Facebook’s Slack killer is coming to an office near you

28 Sep 2016

Julien Codorniou, head of Facebook at Work, says the new Facebook at Work platform will keep workers engaged. Image: Le Web

‘Facebook at Work’ is expected to launch next month.

Designed particularly for the working environment, Facebook at Work has been in private beta since January of this year.

Following a private beta it is expected to launch next month (October).

Future Human

The enterprise version is similar to the consumer version in that it offers News Feed, Groups, Events and a dedicated Messenger app that will be company specific.

The enterprise offering will also include audio and video calling.

The new business-focused social network could easily head off LinkedIn and its $26bn acquirer Microsoft in creating a new technology plain that could define how we work for the coming decades. In doing so, it leaves the world of phones and office servers in the past.

Facebook at Work will have a fee per user

Facebook is taking a bit of a gamble with the decision to charge a “per monthly active user” fee. Slack is currently free up to a certain point and other than charging individuals for premium versions with extra snooping powers, LinkedIn is free too.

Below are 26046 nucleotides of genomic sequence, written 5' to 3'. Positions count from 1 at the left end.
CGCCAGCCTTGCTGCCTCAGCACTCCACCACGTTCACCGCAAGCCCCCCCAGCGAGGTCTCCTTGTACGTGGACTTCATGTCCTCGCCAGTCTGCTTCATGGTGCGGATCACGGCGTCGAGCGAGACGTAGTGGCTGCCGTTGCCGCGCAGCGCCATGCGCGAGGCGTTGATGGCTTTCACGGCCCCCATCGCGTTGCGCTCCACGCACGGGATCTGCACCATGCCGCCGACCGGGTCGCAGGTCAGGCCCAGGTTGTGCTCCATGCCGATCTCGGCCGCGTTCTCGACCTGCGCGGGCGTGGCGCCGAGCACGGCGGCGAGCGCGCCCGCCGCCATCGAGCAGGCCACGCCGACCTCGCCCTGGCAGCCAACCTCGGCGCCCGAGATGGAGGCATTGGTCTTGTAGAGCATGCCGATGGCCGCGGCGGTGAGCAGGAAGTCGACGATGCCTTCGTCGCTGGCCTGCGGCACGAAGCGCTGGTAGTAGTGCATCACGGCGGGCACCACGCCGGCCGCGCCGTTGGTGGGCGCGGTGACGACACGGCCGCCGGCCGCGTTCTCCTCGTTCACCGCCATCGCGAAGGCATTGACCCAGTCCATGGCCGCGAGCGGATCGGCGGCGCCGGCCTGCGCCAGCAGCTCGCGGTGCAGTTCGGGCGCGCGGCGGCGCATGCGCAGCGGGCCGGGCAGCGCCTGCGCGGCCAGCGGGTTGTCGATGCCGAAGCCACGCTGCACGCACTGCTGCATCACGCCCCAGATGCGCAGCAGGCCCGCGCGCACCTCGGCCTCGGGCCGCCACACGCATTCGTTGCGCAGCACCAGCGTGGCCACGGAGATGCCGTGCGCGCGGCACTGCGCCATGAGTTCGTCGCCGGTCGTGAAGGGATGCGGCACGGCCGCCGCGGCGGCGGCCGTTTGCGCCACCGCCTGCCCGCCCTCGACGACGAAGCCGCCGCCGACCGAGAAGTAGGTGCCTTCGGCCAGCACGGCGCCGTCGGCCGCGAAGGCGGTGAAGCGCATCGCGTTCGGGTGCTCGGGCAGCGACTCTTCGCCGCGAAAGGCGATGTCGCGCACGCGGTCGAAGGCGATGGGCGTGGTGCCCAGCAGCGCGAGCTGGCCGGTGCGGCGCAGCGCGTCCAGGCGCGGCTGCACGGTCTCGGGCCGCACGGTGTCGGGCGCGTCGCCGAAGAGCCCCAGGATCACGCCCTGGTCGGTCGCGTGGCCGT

In an interview with The Information, the director of Facebook at Work, Julien Codorniou, explained that the company is embarking on a pricing plan to keep individual employees engaged with the product.

Facebook is understood to be partnering with various software-as-a-service (SaaS) platform providers such as Asana to roll the platform out in accordance with CIO security expectations.

The price has yet to be determined, with some reports suggesting it could cost $1 to $5 per user. Slack, for example, charges $6.67 per active user which gives them real-time messaging tools.

Since January, some 5.2m beta testers have been testing Facebook at Work.

Again, this will be another drive by an over-the-top (OTT) internet player that could drive a wedge into the traditional corporate IT and comms market enjoyed by telecoms operators and system integrators, as well as players like Avaya and Cisco.

Things are about to get very interesting.

John Kennedy is a journalist who served as editor of Silicon Republic for 17 years